Estate planning is a time-consuming and labor-intensive endeavor.
The initial steps involve cataloging your possessions and determining how to distribute them among your loved ones.
Next, you’ll need to consult with your team of advisers, such as attorneys, accountants, trust officers, and insurance agents, to finalize your plans.
Being diligent, you’ll regularly review your estate plan to account for changes in family circumstances, personal finances, and tax laws, making adjustments as needed. You’ll ensure every detail is perfect.
However, despite your meticulous planning and clear intentions, your family may still face challenges in executing your wishes—unless you follow two crucial steps.
The First Step
Where should you store the original document?
Keeping it at home risks accidental destruction or loss among other papers.
Storing it in a safe deposit box could lead to legal complications after your passing, potentially hindering immediate access.
Leaving it at your attorney’s office poses risks if they’re a solo practitioner, as they could pass away or relocate.
A law firm may agree to store your will, but remember to retrieve it if you sever ties and seek services elsewhere.
If you designate a trust institution as executor, deposit the original with them and keep unsigned copies with your attorney and records for future reference.
The Second Step
Develop a document locator: a comprehensive list that grants your family access to essential information for executing your estate plan. Your document locator should include the following information:
- Contact information for key financial professionals and details about your debts, such as credit card providers, card numbers, and mortgage, auto, and other loans.
- The location of your will and other crucial documents, such as tax returns, Social Security information, business agreements, and estate deeds. Identify your safe deposit box’s whereabouts and list who can access it, along with an inventory of its contents.
- Guidance on the storage of your investment records, including the names and addresses of all financial institutions where you hold savings, checking, or investment accounts.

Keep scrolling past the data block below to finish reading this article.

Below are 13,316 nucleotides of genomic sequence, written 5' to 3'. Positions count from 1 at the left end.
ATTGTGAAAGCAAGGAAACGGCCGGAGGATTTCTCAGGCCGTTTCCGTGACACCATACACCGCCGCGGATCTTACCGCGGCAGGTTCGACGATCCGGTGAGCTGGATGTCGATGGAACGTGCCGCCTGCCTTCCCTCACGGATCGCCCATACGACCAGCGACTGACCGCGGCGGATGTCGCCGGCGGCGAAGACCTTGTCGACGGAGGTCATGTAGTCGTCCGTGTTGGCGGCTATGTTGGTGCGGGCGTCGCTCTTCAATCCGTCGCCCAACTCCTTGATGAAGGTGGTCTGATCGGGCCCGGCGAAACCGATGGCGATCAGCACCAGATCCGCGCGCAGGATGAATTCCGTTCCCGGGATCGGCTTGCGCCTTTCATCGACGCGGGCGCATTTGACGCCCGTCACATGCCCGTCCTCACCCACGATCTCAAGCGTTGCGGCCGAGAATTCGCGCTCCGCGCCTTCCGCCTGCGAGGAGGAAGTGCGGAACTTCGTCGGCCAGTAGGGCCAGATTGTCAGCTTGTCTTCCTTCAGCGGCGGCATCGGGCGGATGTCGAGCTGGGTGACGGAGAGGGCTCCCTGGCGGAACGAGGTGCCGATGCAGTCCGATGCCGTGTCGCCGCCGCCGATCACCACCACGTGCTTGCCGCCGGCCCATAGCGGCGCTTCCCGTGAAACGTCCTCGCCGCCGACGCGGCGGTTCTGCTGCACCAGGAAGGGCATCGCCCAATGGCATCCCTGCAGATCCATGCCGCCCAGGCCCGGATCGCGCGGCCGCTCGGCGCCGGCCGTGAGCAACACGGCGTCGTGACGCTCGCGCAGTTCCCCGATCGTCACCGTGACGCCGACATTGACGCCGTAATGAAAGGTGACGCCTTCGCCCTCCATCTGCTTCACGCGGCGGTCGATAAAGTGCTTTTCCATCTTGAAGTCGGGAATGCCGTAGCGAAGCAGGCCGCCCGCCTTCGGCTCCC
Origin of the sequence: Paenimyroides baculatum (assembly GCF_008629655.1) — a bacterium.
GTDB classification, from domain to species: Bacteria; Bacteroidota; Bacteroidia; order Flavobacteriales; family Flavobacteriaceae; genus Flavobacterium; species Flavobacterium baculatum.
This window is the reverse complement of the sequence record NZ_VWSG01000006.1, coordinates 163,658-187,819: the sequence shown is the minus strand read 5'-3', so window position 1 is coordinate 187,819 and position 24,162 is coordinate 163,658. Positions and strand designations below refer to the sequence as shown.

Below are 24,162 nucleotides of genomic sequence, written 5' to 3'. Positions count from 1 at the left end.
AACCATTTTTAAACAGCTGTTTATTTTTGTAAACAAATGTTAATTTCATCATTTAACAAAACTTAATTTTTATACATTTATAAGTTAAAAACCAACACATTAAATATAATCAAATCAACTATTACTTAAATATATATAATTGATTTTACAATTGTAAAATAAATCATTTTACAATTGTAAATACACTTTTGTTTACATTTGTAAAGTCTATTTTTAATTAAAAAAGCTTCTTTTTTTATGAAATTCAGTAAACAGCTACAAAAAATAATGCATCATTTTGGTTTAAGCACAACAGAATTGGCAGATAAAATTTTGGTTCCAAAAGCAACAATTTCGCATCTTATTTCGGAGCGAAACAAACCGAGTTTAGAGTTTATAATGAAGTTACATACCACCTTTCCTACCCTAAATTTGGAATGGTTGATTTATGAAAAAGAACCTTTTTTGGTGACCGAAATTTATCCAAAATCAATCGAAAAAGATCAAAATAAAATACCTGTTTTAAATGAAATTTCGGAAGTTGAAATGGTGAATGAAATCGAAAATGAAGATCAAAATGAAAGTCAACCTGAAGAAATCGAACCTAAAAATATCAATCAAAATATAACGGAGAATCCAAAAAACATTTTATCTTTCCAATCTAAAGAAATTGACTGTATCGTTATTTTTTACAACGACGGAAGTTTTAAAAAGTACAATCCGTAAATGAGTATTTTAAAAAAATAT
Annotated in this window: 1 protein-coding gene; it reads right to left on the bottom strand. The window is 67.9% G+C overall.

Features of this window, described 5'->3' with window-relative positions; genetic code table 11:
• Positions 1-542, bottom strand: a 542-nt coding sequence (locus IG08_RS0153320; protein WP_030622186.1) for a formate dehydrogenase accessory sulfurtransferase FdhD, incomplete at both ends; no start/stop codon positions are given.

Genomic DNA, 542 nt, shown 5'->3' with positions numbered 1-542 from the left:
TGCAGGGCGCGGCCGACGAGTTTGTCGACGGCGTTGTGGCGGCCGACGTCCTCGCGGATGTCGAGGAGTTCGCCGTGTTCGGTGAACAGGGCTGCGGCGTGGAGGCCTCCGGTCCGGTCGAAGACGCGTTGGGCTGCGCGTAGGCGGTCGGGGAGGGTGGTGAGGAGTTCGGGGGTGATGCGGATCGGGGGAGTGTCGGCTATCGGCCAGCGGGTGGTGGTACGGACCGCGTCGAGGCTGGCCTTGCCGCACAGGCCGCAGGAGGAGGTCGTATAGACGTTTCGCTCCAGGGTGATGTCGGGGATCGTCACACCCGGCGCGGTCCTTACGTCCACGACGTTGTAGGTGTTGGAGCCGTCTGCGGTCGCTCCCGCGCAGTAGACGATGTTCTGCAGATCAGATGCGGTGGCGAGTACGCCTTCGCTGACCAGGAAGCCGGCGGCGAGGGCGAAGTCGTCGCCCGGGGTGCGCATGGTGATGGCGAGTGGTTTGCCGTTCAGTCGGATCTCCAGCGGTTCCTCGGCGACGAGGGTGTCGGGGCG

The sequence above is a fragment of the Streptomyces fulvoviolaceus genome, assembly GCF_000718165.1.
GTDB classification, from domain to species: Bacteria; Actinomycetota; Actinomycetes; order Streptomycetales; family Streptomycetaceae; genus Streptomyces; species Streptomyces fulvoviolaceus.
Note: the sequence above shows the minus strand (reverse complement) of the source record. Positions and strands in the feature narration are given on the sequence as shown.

- Clearly stated types of investments, account numbers, account names, and opening dates. Indicate the storage locations for account statements, passbooks, and securities certificates.
- Note who possesses spare keys to your home or car and provide additional relevant details. Remind your loved ones to contact your employer so the benefits department can initiate necessary procedures.
- Consider attaching a letter to the document locator outlining your preferences for funeral and burial arrangements.
Create multiple copies of your document locator, distributing them to your executor and relevant family members. Storing one in your safe deposit box is also a good idea.
Lastly, don’t forget to update the document locator annually to maintain its accuracy.
Estate planning can be a confusing and time-consuming endeavor. Our estate planning services can simplify the process and give you confidence that your plan meets your goals and aligns with your wishes.
If you are a Legacy client and have questions, please do not hesitate to contact your Legacy advisor. If you are not a Legacy client and are interested in learning more about our approach to personalized wealth management, please contact us at 920.967.5020 or firstname.lastname@example.org.
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Any developments occurring after July 1, 2022, are not reflected in this article.
This newsletter is provided for informational purposes only.
It is not intended as legal, accounting, or financial planning advice.